NOTICE: To help prevent the spread of White Nose Syndrome (WNS) affecting bat populations, please read the SCCi Cave Visitation Policy and follow the guidelines to clean and disinfect your gear before and after visiting this cave.
Preserve Information:
Acreage: 0.4 acres in Madison County, Alabama
Property Manager: Jim Hall (This email address is being protected from spambots. You need JavaScript enabled to view it.)
Access: Open. Very limited parking area. Do not block the road or impede traffic.

 
Frick's Cave. Photo by Alan Cressler.
Frick's Cave. Photo by Alan Cressler.

Frick's Cave in Georgia is the summer home of over 10,000 endangered gray bats, Georgia's only known population of the rare Tennessee cave salamander, and 33.8 acres of north Georgia karstland. Without a doubt, Frick's is Georgia's richest biologic spelean environment. It is one of only two gray bat caves in Georgia. The cave is in Walker County on the eastern flank of Lookout Mountain.
SCCi took ownership at the closing on June 10, 1997. Financing for this acquisition was provided by the Georgia Chapter of The Nature Conservancy. Additional support was provided by the Georgia Department of Natural Resources.
Frick's Cave is closed to all visitation, except as authorized by the SCCi board, due to the presence of the endangered bats and salamanders. Entry into the cave may constitute harassment as defined in Section 9 of the federal Endangered Species Act and is punishable by imprisonment and fines up to $50,000. Please respect the endangered wildlife in this delicate cave.
SCCi hosts an annual Member Appreciation Day at the preserve each winter to allow SCCi members and guests to tour the cave when the bats are not present.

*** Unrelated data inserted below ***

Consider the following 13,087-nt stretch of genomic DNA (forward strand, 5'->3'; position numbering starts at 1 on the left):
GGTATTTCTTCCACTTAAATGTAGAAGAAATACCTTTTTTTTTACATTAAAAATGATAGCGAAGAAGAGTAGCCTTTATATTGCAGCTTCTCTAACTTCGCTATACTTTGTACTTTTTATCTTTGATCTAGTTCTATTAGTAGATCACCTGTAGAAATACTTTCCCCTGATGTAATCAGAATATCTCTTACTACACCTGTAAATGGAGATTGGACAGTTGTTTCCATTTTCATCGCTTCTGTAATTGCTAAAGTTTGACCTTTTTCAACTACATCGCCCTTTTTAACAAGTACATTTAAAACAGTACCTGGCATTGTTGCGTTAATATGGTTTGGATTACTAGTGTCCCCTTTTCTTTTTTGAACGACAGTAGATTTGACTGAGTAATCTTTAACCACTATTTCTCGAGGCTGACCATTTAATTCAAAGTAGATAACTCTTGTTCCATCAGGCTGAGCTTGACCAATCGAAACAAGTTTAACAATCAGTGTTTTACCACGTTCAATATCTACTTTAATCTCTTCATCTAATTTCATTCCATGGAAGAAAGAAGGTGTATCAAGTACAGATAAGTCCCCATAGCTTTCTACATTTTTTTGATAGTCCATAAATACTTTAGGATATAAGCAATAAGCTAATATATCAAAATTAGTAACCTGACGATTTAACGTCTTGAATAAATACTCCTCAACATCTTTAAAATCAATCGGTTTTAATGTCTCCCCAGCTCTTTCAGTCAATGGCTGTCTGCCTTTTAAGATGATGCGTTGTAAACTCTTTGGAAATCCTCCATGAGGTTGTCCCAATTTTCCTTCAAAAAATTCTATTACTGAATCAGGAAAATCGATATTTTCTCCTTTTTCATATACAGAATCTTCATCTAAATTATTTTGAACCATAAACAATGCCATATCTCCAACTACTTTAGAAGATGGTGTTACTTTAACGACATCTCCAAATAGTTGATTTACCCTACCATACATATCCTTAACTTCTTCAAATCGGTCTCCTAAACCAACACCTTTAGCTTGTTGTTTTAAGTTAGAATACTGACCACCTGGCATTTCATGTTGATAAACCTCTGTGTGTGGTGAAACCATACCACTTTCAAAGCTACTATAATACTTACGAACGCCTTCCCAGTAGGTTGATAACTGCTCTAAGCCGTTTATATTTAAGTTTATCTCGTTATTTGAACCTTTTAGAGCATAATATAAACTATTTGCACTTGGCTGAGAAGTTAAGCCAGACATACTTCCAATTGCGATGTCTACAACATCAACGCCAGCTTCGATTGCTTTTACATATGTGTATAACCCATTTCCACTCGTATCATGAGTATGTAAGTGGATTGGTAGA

Frick's Cave. Photo by Alan Cressler.
Frick's Cave. Photo by Alan Cressler.

Support SCCi! Buy a Piece of a Cave Preserve! Your donation will be used to pay for all of the wonderful cave preserves we have recently purchased. You may select a specific preserve and you'll receive a thank-you gift of your choice. To provide ongoing support, please consider signing up as a Sustaining Member. Our sustainers give us the monthly income we need to pay for our caves and to purchase new caves. You may also make a general donation to support our work across the southeast. We are able to purchase caves we all love because of YOUR support. Help us buy even more amazing caves in the future!
Preserve Information:
Acreage: 33.8 acres in Walker County, Georgia
Preserve Management Team: ET Davis (Lead) and Allen Padgett (This email address is being protected from spambots. You need JavaScript enabled to view it.)
Access: The cave is closed to protect endangered cave life. Access for research is by special arrangement. Permits for preserve access can be requested at permits.scci.org.

 
Frenchman Knob Cave
Frenchman Knob Cave, photo by Bob Biddix

Frenchman Knob Cave is located in Hart County, Kentucky. It's one of the deepest pits in Kentucky and has an interesting history.  Noted cave historian Angelo George wrote an article about this cave, explaining that the hill where the cave is located got its name because a Frenchman [Gilbert LeClerc] was killed and scalped on top of it. The cave in on the top of the hill and is now called Frenchman Knob Cave. Early settlers believed the pit to be bottomless, and even perhaps a route to China. Rumors about the cave spurred local cave explorers to explore the mysterious cave in 1949. Using a 160 foot rope ladder, one local boy climbed down into the cave and found a large room. Angelo George writes: "He signaled back to his companions about the big cave at the bottom, and they all climbed down to see the cave. During their exploration, they found evidence that they were not the first to descend into the depths of Frenchman Knob Pit. Dyer says they found signatures and an 1895 date on the wall, which may have been by the orig­inal successful explorers of the pit cave." To read Angelo George's article, you may request a copy of the article "Frenchman Knob, The Bottomless Pit in Kentucky" in the Journal of Spelean History from the National Speleological Society's library. You may also read some interesting history of the cave on the Bacon Creek History Society's website.